On April 17, 1975, Him Huy, an 18-year-old soldier within the Khmer Rouge revolution, found himself on Road 24, passing Kandal province’s Sa’ang district as part of a concerted attack on the capital, Phnom Penh.
“That day, all units and divisions came from every side into Phnom Penh,” Him Huy told “Hello VOA” Monday, recalling the day 36 years later. “Heavy weapons and light weapons both were used by Khmer Rouge in the attack.”
By the end of the day, the city had fallen to the revolution, and Year Zero had begun. Him Huy, who led a group of 12 soldiers into the city for the attack, would find himself assigned to a former high school the Khmer Rouge turned into a prison, S-21, or Tuol Sleng.
More than 12,000 people were tortured there and sent for execution at the nearby killing field of Cheoung Ek. Last year the UN-backed Khmer Rouge tribunal sentenced Duch, Him Huy’s supervisor, to a commuted 19 years in prison for crimes committed at the prison.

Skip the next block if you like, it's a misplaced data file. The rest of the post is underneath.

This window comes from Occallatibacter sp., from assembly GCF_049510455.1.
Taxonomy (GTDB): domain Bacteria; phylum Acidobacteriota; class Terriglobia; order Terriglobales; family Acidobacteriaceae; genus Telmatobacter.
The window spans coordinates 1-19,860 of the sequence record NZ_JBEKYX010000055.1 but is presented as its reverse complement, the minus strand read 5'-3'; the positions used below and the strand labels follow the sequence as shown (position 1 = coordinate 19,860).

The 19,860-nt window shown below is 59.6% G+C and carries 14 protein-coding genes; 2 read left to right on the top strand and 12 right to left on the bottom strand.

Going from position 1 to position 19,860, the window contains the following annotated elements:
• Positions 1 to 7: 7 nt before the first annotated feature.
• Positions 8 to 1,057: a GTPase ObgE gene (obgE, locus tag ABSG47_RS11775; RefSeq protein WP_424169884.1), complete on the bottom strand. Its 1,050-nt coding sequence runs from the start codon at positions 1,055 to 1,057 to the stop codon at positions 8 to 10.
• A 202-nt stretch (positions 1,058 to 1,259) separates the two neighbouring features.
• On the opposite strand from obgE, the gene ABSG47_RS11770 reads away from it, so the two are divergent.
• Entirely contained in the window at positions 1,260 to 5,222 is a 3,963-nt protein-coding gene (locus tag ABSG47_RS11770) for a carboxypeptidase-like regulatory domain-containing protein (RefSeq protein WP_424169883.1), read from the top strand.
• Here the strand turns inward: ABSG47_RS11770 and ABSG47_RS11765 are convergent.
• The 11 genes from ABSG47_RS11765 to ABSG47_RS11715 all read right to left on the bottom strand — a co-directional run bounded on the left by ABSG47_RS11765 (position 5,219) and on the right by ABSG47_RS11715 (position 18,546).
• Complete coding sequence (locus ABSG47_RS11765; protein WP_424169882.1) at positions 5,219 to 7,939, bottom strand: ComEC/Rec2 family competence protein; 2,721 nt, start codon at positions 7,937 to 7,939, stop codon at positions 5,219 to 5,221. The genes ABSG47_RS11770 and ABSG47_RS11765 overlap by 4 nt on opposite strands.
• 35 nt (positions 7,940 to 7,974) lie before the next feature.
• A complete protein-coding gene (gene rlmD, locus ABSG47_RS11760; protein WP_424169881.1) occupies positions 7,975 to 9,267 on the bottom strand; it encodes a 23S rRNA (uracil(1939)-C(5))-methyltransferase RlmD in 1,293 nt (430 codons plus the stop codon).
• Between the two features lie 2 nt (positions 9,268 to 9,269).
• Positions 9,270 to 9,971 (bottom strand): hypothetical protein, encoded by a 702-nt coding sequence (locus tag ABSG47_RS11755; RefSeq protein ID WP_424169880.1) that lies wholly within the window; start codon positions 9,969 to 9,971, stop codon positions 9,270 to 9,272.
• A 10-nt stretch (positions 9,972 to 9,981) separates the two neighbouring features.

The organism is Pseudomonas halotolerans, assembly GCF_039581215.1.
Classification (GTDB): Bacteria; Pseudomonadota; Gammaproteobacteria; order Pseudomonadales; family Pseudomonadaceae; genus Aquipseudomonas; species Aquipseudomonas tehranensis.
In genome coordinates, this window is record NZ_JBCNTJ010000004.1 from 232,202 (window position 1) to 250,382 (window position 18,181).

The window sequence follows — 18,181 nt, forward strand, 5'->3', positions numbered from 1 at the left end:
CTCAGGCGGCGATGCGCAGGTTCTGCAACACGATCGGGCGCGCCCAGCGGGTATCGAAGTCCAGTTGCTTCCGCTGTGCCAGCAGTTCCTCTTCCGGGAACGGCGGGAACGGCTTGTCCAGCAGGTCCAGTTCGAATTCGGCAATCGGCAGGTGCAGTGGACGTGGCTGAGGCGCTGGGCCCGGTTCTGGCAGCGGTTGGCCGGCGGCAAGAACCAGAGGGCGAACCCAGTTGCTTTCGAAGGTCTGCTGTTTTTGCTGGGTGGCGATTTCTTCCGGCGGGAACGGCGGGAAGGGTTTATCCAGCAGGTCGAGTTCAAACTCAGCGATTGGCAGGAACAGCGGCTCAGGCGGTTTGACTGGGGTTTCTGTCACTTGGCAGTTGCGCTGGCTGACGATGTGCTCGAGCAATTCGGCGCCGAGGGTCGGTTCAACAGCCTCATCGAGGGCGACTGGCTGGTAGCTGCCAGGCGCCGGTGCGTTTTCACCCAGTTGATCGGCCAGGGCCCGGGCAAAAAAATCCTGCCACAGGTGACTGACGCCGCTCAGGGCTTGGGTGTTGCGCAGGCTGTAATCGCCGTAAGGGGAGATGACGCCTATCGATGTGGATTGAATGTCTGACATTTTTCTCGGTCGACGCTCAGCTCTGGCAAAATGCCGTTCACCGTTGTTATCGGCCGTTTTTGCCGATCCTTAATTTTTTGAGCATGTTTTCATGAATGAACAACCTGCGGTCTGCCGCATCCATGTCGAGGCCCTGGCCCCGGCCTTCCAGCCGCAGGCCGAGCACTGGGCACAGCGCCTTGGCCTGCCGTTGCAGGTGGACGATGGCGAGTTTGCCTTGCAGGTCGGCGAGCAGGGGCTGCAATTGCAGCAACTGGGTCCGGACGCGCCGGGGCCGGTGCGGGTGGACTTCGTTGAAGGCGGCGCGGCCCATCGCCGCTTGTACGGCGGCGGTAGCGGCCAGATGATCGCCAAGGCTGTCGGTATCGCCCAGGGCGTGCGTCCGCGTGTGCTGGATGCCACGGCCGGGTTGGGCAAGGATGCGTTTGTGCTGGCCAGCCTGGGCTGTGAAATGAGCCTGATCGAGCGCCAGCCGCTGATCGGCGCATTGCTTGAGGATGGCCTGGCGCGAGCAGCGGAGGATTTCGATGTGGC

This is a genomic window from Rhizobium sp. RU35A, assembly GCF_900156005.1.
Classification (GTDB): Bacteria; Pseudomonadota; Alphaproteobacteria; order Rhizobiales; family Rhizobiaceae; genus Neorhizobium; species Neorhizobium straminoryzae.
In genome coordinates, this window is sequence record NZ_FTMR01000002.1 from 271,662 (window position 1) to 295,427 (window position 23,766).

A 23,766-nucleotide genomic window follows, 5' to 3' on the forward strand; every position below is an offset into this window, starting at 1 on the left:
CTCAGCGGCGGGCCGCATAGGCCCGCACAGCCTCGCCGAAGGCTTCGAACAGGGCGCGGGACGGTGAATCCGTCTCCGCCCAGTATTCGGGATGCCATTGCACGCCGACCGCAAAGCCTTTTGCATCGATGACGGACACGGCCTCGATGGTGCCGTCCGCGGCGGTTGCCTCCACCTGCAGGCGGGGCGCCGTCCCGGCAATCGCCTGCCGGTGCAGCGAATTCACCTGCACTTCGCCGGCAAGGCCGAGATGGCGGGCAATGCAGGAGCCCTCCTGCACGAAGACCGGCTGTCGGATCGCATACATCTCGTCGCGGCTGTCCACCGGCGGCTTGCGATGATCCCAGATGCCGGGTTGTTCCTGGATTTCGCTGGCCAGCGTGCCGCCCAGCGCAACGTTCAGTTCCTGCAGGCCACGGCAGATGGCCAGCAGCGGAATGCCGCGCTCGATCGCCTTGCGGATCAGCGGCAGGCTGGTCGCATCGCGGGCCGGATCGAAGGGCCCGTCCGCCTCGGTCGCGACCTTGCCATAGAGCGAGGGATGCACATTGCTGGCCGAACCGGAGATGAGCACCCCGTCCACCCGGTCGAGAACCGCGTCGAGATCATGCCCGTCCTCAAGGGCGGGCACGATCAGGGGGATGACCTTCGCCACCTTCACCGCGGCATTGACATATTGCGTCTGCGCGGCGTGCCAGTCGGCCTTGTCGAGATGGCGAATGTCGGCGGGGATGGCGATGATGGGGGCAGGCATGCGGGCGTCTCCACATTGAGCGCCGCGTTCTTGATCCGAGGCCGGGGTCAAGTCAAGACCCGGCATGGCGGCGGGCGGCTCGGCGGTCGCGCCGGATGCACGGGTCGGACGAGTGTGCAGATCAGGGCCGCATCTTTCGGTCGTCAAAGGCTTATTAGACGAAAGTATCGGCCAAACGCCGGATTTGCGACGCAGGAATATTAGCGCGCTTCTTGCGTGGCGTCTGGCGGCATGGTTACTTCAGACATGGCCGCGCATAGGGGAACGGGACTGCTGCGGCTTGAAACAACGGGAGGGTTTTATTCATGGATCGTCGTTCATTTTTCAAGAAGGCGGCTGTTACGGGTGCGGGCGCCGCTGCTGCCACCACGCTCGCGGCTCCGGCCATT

Now 54, Him Huy said Monday he had been recruited as a young man the year before the capital fell. He had joined, he said, to overthrow the US-backed regime of Marshall Lon Nol and to put Norodom Sihanouk back on the throne.
“Back then, people loved the king,” he said.
He’d rejoiced at the fall of Phnom Penh, he said.
“We knew that there would be no more war, and that we would not be killed,” he said. “Unfortunately, we didn’t know it had turned into a communist regime.”
The Khmer Rouge emptied the city, frightening residents by saying the US bombers were coming. “This is all that I knew,” he said.
In 1976 Him Huy was instated at the head of security guards at S-21, he said. He led arrests of “enemies” of the regime, he said, but it was Duch, or Kaing Kek Iev, who ordered their torture.
By that measure, he said, Duch deserved imprisonment of up to 40 years, with no deduction.